The Breakdown: Not as planned |

The Breakdown: Not as planned

summit daily news
Summit County, Colorado
Sports editor Bryce Evans

Some things just don’t work out as you planned.”

While writing this, I’m sitting and watching the U.S. and Ghana play in the World Cup’s round of 16. You see, I’m trying to make good on my pledge from a previous – albeit grossly misunderstood – column I wrote about soccer. The point from that column was to say I was giving soccer its chance to win me over. I’ve never enjoyed watching it, apart from a U.S. match here or there, so I figured what better time to try than during the sport’s biggest and most important event, the World Cup?

That’s why I’m sitting in front of a TV watching the U.S. play extremely uninspired through the first half, trailing 1-0 from an early goal.

As far as soccer winning me over – and the column I expected to write about it doing so – it’s not going so well, either.

First off, I don’t have much of an attention span. I mean, I made it through only 38 minutes of Ghana dominating play (or at least what we are expected to assume is 38 minutes of play since the only person that knows the official time of the game is the officials on the field) before picking up my computer to get some work done just before halftime.

Secondly, for someone who has a low attention span, it’s really hard to watch a game when the only aspect of it that has me interested at all is the fact the U.S. is playing.

Really, I can get into pretty much any sporting event if the U.S. is competing, as I’m sure most people can. Just think of the Olympics: I couldn’t care less about sports like swimming, but once every four years, I’ll watch some dudes in Speedos with more (genuine) enthusiasm than I ever thought possible.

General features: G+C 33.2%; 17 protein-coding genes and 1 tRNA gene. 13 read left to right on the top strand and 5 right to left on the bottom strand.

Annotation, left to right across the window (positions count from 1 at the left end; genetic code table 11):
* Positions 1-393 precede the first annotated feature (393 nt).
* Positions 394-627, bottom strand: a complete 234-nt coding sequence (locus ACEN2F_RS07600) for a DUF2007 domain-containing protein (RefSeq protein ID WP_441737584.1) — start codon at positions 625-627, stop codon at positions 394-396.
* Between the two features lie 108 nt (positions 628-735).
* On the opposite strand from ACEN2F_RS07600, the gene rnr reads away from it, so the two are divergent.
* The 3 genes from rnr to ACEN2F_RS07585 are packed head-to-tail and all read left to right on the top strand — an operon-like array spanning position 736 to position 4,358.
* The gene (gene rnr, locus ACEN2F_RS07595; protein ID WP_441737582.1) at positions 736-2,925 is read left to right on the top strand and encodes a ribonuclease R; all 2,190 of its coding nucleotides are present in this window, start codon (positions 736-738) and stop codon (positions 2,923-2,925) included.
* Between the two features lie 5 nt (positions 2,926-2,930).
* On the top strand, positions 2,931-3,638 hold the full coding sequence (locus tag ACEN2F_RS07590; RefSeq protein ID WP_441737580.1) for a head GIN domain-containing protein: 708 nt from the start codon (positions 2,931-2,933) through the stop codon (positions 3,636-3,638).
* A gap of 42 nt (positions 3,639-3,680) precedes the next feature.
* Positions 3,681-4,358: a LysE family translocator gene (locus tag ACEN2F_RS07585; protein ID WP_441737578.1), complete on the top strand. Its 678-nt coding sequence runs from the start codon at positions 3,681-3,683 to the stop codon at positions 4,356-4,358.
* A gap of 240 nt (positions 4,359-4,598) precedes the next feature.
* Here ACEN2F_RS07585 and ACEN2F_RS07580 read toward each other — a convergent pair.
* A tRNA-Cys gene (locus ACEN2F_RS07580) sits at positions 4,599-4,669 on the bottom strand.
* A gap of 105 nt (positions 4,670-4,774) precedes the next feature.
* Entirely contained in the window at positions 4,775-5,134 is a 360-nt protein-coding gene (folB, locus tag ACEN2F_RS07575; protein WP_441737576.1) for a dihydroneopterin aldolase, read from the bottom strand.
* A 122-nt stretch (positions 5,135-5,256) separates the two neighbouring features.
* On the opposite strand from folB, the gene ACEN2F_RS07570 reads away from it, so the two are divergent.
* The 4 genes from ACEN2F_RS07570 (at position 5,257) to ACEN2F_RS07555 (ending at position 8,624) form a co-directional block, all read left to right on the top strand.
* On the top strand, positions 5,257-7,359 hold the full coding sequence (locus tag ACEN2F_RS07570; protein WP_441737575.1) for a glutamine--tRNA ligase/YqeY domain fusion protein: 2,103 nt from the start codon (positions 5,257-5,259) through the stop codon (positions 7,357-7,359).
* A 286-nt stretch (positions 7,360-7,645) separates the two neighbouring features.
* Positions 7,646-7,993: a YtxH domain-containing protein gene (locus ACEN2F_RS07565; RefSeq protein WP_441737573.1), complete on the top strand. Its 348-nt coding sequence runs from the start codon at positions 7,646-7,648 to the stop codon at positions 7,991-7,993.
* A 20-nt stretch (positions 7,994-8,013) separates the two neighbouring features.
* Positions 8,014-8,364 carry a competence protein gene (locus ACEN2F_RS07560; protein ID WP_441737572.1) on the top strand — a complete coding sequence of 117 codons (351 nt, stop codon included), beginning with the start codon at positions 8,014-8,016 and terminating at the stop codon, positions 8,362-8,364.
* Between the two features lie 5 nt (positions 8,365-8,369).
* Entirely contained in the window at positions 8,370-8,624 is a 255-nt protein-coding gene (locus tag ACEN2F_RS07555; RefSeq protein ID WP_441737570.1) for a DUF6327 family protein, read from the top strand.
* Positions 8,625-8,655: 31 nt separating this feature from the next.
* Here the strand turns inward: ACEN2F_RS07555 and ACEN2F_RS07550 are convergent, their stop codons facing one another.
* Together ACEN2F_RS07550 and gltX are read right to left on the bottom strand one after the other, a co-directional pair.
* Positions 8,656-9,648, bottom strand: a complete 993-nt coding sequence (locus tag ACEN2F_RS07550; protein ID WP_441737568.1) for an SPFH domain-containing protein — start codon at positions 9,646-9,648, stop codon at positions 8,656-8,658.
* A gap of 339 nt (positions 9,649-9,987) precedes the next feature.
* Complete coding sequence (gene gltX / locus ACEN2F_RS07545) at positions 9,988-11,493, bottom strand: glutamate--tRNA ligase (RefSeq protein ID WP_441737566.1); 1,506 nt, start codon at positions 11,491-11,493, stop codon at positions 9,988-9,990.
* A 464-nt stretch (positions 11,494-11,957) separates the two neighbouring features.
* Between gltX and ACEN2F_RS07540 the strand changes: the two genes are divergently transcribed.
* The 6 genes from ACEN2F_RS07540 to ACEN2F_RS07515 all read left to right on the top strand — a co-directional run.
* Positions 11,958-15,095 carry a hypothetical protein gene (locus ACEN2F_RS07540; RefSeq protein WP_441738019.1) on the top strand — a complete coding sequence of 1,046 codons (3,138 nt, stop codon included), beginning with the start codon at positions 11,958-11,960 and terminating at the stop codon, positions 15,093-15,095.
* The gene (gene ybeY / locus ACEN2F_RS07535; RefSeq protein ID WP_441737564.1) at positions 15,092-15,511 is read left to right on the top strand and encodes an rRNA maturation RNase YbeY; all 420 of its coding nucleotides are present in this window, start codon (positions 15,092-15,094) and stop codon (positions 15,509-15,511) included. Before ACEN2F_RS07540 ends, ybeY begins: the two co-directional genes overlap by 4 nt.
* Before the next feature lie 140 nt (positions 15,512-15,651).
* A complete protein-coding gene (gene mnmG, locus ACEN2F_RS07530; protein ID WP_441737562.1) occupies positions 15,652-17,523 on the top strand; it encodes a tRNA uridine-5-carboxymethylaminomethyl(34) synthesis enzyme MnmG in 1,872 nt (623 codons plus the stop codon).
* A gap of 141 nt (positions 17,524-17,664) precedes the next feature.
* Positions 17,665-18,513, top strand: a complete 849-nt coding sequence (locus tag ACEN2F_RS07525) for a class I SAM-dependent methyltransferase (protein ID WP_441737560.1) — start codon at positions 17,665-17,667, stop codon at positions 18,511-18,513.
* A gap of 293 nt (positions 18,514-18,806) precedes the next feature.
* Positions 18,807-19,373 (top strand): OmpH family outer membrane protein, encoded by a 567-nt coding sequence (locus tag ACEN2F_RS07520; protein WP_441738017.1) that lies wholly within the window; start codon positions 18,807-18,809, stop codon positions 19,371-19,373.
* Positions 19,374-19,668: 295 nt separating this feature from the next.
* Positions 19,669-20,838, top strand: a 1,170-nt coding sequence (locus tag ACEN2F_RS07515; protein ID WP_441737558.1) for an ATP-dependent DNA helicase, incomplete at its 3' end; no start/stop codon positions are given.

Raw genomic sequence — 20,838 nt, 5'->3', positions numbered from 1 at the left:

That’s the way I’m feeling about soccer, and as the U.S. is starting to look a heck of a lot better – ooh, and just got a penalty kick goal by Landon Donovan – I don’t think it’s foot(hits)ball that’s getting my attention as much as the patriotic notion of a group of athletes from our country achieving something great.

Don’t get me wrong, I like seeing the highlights of soccer; there are certainly a number of plays each game that are really impressive to watch. But sitting through more than two hours of vuvuzela-filled diving and whining is a bit much for me to take. It’s like watching a regular-season NBA game if there were 22 Rasheed Wallaces on the floor and none of them could hit a shot.

But everyone just has their own preferences. It just so happens I’m a sports writer and all of you are reading mine. (And, after all, you’re choosing to read this, right?)

I mean, some people don’t like hockey, and I can’t think of anything better to watch on TV.

That being said, I think that any true sports fan can get into any game that they have some sort of stake in, whether it’s watching their alma mater or their hometown team or their country.

And that’s why during this U.S.-Ghana match, it’s taken me more than two hours to write a simple column. Despite the fact I normally find soccer about as compelling as reruns of “The Golden Girls,” each moment of action in this game – no matter how spread out they come – makes me lose all train of thought and I have to watch.

Because, in between all the faked injuries, there actually is something pretty compelling about it all.

And even though the U.S. just wound up losing 2-1 in extra time, I can’t say that I regret sitting through all of that.

Sure, it didn’t go exactly as I planned- or, rather, hoped – but what does?

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